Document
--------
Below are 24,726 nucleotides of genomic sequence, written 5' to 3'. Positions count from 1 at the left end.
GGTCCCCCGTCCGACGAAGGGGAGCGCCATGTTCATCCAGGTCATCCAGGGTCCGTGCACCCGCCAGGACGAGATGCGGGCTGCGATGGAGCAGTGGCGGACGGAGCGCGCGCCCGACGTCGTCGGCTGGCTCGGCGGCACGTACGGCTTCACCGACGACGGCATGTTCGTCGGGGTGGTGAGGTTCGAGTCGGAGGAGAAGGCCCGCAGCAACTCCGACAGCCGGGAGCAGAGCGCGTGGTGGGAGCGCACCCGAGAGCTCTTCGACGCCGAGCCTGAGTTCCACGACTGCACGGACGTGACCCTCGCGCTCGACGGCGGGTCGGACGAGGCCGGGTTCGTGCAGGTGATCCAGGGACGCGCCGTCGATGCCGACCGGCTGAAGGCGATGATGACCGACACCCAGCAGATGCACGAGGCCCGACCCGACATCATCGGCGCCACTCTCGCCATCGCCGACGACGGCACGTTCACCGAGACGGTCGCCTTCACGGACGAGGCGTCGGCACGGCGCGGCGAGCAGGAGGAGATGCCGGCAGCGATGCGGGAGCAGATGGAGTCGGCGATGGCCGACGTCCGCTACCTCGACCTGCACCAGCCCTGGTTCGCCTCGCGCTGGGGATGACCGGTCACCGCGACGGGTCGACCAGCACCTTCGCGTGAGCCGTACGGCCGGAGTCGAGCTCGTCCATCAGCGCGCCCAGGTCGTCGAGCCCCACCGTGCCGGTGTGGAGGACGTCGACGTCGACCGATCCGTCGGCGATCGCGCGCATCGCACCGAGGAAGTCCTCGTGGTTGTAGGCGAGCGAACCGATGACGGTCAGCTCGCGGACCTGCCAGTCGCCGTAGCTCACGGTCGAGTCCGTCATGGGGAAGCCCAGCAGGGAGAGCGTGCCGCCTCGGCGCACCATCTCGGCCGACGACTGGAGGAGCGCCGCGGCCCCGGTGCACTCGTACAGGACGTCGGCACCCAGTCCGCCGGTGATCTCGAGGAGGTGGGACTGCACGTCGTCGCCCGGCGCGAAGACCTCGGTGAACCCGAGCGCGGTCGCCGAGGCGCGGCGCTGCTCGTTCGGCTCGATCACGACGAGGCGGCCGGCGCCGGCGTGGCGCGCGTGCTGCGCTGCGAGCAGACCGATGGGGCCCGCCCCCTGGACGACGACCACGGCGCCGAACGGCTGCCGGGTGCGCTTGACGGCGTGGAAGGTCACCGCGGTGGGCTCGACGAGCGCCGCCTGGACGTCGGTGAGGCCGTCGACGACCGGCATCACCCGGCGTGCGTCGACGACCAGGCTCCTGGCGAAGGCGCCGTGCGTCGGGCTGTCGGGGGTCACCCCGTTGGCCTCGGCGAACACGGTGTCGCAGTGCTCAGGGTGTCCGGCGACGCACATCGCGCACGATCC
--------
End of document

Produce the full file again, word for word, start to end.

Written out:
Below are 24,726 nucleotides of genomic sequence, written 5' to 3'. Positions count from 1 at the left end.
GGTCCCCCGTCCGACGAAGGGGAGCGCCATGTTCATCCAGGTCATCCAGGGTCCGTGCACCCGCCAGGACGAGATGCGGGCTGCGATGGAGCAGTGGCGGACGGAGCGCGCGCCCGACGTCGTCGGCTGGCTCGGCGGCACGTACGGCTTCACCGACGACGGCATGTTCGTCGGGGTGGTGAGGTTCGAGTCGGAGGAGAAGGCCCGCAGCAACTCCGACAGCCGGGAGCAGAGCGCGTGGTGGGAGCGCACCCGAGAGCTCTTCGACGCCGAGCCTGAGTTCCACGACTGCACGGACGTGACCCTCGCGCTCGACGGCGGGTCGGACGAGGCCGGGTTCGTGCAGGTGATCCAGGGACGCGCCGTCGATGCCGACCGGCTGAAGGCGATGATGACCGACACCCAGCAGATGCACGAGGCCCGACCCGACATCATCGGCGCCACTCTCGCCATCGCCGACGACGGCACGTTCACCGAGACGGTCGCCTTCACGGACGAGGCGTCGGCACGGCGCGGCGAGCAGGAGGAGATGCCGGCAGCGATGCGGGAGCAGATGGAGTCGGCGATGGCCGACGTCCGCTACCTCGACCTGCACCAGCCCTGGTTCGCCTCGCGCTGGGGATGACCGGTCACCGCGACGGGTCGACCAGCACCTTCGCGTGAGCCGTACGGCCGGAGTCGAGCTCGTCCATCAGCGCGCCCAGGTCGTCGAGCCCCACCGTGCCGGTGTGGAGGACGTCGACGTCGACCGATCCGTCGGCGATCGCGCGCATCGCACCGAGGAAGTCCTCGTGGTTGTAGGCGAGCGAACCGATGACGGTCAGCTCGCGGACCTGCCAGTCGCCGTAGCTCACGGTCGAGTCCGTCATGGGGAAGCCCAGCAGGGAGAGCGTGCCGCCTCGGCGCACCATCTCGGCCGACGACTGGAGGAGCGCCGCGGCCCCGGTGCACTCGTACAGGACGTCGGCACCCAGTCCGCCGGTGATCTCGAGGAGGTGGGACTGCACGTCGTCGCCCGGCGCGAAGACCTCGGTGAACCCGAGCGCGGTCGCCGAGGCGCGGCGCTGCTCGTTCGGCTCGATCACGACGAGGCGGCCGGCGCCGGCGTGGCGCGCGTGCTGCGCTGCGAGCAGACCGATGGGGCCCGCCCCCTGGACGACGACCACGGCGCCGAACGGCTGCCGGGTGCGCTTGACGGCGTGGAAGGTCACCGCGGTGGGCTCGACGAGCGCCGCCTGGACGTCGGTGAGGCCGTCGACGACCGGCATCACCCGGCGTGCGTCGACGACCAGGCTCCTGGCGAAGGCGCCGTGCGTCGGGCTGTCGGGGGTCACCCCGTTGGCCTCGGCGAACACGGTGTCGCAGTGCTCAGGGTGTCCGGCGACGCACATCGCGCACGATCC